Is dementia contagious? Because yesterday afternoon I put a grilled cheese sandwich for my mom on the stove and promptly forgot all about it until I looked up from Bloglines and noticed the pan smoking.
Things that my oldest brother has done this week that have made me want to kill him:
1. Ate french fries out of the oven just before dinner.
3. Said "THANK YOU!" and "GOOD JOB!" like a six-year-old's soccer coach when I came back from Target with a new plastic pitcher for iced tea.
You can see where this is going. Only your siblings can make you insane by saying "thank you." I mean, we're good and I love him and all, but damn, quit being so appreciative, it's embarrassing.
Wednesday I went into downtown Littleton to pick up a new set of double-pointed knitting needles for my mom. Her knitting is erratic at best, but what the hell, give her whatever she wants, she's 83. Earlier I'd been talking to one of the hospice nurses and she told me that it's too bad when families wait until the last minute to move a dying member to hospice, then they can't really take advantage of everything hospice can offer. My mom has been supported by hospice for almost six months now and Medicare will pay for it as long as the nurses can show that she's steadily declining. And she is, but reeeeally slowly. HER mom did the same thing, I can remember visiting my Grandma Gustafson in a nursing home in Eveleth, Minnesota, when she was in her early nineties, she was lying on a bed, knocked out cold. My mother said she'd been "over-medicated." I never knew if that was a temporary or permanent condition but she stayed in that home for ten years, until she finally died at the age of 99. My family has incredible longevity (my great-grandmother on my mother's side lived to 103) but it's kind of a bummer if you're spending those last ten years in bed. Just ask the person who has to wipe your ass.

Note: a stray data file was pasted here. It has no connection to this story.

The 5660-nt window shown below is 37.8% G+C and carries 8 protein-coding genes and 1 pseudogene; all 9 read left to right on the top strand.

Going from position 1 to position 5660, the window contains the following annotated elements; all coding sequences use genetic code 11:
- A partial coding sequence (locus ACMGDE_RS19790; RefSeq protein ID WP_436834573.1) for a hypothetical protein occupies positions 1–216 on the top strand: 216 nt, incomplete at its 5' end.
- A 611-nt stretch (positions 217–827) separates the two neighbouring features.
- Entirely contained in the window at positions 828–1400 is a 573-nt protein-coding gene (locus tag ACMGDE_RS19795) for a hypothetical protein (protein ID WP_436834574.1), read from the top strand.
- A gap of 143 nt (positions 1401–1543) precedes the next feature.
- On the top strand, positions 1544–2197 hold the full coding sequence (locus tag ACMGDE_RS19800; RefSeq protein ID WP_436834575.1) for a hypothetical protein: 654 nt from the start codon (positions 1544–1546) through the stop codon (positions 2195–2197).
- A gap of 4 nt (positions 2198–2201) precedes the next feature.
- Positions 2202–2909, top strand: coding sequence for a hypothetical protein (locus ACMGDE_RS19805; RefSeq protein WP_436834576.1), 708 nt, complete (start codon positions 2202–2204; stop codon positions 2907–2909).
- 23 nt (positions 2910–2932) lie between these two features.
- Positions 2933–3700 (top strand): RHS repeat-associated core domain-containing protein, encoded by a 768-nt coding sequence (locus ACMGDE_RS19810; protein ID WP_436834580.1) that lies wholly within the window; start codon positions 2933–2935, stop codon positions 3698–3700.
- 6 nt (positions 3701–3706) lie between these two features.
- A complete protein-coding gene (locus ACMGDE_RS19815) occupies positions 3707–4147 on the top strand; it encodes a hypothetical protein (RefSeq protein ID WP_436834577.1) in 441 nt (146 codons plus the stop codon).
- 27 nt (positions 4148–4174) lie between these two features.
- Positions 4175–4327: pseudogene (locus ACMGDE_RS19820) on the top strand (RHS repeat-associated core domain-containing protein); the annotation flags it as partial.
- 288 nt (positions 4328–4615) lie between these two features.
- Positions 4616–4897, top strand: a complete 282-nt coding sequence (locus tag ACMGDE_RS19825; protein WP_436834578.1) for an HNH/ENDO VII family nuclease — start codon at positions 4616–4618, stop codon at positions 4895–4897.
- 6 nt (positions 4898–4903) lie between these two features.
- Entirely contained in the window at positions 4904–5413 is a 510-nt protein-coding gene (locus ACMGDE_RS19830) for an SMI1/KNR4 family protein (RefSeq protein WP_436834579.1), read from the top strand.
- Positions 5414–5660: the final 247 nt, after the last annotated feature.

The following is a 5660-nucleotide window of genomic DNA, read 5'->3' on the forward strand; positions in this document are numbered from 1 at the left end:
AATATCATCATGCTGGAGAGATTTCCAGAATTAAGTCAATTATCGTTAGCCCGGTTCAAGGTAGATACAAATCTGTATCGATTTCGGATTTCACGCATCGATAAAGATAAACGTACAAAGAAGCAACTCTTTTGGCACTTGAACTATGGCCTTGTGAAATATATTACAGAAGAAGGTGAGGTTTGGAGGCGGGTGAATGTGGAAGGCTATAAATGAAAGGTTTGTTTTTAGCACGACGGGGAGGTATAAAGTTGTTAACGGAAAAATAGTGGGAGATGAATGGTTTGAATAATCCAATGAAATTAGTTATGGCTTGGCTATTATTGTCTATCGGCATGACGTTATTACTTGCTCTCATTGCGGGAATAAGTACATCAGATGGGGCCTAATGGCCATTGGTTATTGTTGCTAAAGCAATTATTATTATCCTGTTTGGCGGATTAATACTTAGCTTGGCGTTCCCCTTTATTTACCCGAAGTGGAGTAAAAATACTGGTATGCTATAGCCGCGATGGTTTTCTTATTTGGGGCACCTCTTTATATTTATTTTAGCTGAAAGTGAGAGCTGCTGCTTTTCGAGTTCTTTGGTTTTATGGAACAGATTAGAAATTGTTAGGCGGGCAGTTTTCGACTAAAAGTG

Okay! Anyway, after I bought the needles (and if you're ever in the neighborhood, A Knitted Peace is as fine a yarn shop as you'll ever see in these United States) I decided to take a stroll around downtown Littleton to see how it had changed since I was a kid growing up in the suburbs, when a trip downtown was a miraculous adventure that ended, if I was lucky, with time to browse the Betty and Veronica comics at Rexall Drugs.
Littleton's pretty old. It was founded in the 1850s by a guy named, no kidding, Rich Little. Littleton Cleaners probably isn't that old, but its building, on Prince Street, which street was named after Little's favorite horse, probably is. Also, I was messing around with Photoshop and I discovered the "vivid light" layer setting thing, so excuse me if I totally overuse it for the next couple of weeks.
Main Street has certainly changed since the seventies. Vito's Shoe Repair is gone, sadly. Boxes and boxes of Red Wing shoes lined the shelves on either side of the store, they had big leather chairs set up high where you could sit to get your shoes shined, the whole store smelled like leather and shoe polish, and Vito, an Italian immigrant with big burly arms and slick black hair, always patted my head and said something that made me blush whenever I came in with my mom. Vito Sr. was always bent over his bench in the back. I loved Vito's.